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  • Annmarie Throckmorton, M.A.

May Day Circa 1955 When I Was Six

How is it possible to still feel embarrassment, after over half a century has passed, that I was too subjugated to have a pretty little May Basket with which to surprise my friend Trudy so long ago when we were five?

It was my first year at school and I had been delighted to be given a pretty little paper May Basket filled with paper flowers and a few pieces of candy. I was told that I could take it home and keep it, or I could give it to anyone I wished, leaving it as a surprise on their doorstep on May Day to celebrate Spring. I took my May Basket home, but then it disappeared, probably taken by my mother who would not acknowledge the theft and from whom there was no retrieving it.

I really wanted to participate in this May Day celebration of Spring that I had just learned about at school, so being allowed nothing inside our house with which to work, I hunted around outside looking for some materials to make a replacement May Basket. In a trash bin I found shiny silver foil wrapped around discarded food, wiped the grease off of it as best I could, and shaped it into a little basket with a twisted handle. It had been raining and I pulled a few bright blades of clean green grass to fill the basket. I put some pretty stones into it. Then I ran to my friend Trudy's house and put my grubby concoction on her doorstep. I rang the bell, and ran away leaving what I hoped would be a delightful little gift. My friend's mother was at the door immediately and yelled after me, "Did you leave this mess on our doorstep?" I returned to her and in confusion I explained that I had tried to make a May Basket to give her daughter because she was my friend. I was so sorry and embarrassed when she shut the door without much comment.

Mother also took away from me a sweet little brown ceramic pot that I found in the same trash bins later on. The tiny pot fit neatly, smoothly into the palm of my child's hand. I wanted to keep it so that I had some possession to enjoy but the moment she saw it she took it from me. Half a century later I discovered that little brown ceramic pot hidden in her hosiery drawer, the handles were broken off. It was just another a trophy to remind her of what she had taken from me.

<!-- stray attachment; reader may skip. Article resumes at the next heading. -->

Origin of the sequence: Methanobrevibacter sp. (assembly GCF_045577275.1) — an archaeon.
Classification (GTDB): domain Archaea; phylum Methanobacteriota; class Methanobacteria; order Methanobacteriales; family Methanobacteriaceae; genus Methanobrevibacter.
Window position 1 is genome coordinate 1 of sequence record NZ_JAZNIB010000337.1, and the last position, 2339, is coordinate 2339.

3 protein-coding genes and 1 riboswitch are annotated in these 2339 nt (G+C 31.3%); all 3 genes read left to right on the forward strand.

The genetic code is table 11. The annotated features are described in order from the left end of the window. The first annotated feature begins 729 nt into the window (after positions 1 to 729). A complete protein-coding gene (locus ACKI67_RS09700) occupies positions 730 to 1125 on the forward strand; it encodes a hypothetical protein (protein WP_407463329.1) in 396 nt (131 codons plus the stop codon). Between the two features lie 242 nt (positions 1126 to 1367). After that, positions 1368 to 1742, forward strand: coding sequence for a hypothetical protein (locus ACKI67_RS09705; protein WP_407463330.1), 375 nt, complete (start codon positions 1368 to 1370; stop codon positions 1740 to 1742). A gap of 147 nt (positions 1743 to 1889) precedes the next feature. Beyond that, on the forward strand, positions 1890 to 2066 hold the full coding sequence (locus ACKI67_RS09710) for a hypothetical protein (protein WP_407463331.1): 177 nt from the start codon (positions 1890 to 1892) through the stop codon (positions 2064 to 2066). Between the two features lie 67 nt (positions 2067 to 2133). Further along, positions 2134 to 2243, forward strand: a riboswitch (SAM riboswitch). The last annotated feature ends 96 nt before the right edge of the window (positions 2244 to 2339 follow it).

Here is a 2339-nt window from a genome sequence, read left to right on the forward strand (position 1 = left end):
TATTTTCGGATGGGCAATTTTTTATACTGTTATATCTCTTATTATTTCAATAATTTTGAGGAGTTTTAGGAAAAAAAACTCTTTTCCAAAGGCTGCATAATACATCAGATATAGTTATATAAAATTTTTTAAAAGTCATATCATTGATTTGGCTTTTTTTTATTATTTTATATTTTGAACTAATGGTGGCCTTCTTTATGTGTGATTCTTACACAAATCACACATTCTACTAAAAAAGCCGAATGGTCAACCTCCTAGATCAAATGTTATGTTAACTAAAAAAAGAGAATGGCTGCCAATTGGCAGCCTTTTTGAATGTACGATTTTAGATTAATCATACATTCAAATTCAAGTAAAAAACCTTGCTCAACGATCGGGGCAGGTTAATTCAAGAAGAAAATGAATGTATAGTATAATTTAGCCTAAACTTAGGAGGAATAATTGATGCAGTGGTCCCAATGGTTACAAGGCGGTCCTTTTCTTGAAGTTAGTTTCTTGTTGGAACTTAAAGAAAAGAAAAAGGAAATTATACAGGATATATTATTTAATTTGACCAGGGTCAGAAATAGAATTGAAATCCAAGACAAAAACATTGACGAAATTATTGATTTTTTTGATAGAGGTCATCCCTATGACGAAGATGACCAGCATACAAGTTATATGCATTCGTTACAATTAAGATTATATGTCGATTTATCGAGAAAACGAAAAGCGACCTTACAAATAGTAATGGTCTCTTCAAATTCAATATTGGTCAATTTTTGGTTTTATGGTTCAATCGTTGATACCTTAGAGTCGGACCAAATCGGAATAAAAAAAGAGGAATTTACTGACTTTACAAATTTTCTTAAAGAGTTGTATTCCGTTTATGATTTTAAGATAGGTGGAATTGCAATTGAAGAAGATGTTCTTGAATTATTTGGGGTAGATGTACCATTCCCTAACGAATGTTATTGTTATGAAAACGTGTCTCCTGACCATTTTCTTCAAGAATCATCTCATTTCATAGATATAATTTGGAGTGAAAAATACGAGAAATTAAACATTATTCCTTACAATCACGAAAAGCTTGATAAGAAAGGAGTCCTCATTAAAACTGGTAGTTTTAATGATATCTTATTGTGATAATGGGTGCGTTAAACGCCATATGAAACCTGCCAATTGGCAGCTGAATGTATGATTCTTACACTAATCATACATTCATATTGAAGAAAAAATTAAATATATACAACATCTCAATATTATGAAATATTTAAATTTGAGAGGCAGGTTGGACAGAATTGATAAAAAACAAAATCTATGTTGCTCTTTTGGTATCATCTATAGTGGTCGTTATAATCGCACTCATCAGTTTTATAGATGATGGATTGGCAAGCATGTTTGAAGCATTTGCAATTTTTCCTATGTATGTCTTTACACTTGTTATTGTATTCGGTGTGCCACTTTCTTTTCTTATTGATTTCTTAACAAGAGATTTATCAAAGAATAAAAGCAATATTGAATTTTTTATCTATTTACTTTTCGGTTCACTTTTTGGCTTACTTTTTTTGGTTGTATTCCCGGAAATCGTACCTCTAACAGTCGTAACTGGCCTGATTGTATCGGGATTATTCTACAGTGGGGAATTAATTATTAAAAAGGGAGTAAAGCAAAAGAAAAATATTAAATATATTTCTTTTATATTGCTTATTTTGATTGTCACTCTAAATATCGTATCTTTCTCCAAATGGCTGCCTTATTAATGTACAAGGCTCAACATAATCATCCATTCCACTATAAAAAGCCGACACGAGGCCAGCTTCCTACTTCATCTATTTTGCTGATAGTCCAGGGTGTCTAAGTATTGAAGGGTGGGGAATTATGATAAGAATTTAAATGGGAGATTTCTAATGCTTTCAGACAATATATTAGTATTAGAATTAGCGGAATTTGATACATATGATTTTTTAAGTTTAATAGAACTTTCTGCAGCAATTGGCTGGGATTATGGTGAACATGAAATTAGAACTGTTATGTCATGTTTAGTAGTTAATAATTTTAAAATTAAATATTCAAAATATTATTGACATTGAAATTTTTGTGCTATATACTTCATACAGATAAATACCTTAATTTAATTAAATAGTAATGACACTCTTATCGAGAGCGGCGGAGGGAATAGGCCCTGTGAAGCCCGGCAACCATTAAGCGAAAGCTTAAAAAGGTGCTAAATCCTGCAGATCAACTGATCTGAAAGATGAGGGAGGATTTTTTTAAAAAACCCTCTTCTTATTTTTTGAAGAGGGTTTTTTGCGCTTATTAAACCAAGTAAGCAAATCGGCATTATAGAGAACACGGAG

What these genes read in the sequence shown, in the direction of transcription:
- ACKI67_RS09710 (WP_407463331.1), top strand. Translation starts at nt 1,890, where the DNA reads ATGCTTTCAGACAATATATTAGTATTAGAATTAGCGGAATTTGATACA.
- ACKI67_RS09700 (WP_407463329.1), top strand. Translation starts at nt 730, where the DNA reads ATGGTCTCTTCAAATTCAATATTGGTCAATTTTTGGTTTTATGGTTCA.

When I was in my second or third year of school my Uncle Edward gave me a real silver necklace with tiny turquoise beads set in a silver disc to wear to school. I may have worn it once, but my mother soon took it from me, broke the chain, and kept the shattered gift from me for the rest of her life. If that form of mental illness has a name, I do not know what it is and I cannot understand it.

When I was a young woman I bought my first pair of wool anklet socks. I did not have much money and they were expensive, a pretty light blue, and made of fine, soft wool. They went missing when I was visiting at my mother's house, and half a century later I found them squirreled among my Mother's personal effects that I inherited after she passed.

Caption: Memory Of A May Basket

I Made Of Dirty Foil, Wet Grass, And Pretty Stones

by Annmarie Throckmorton circa 1955

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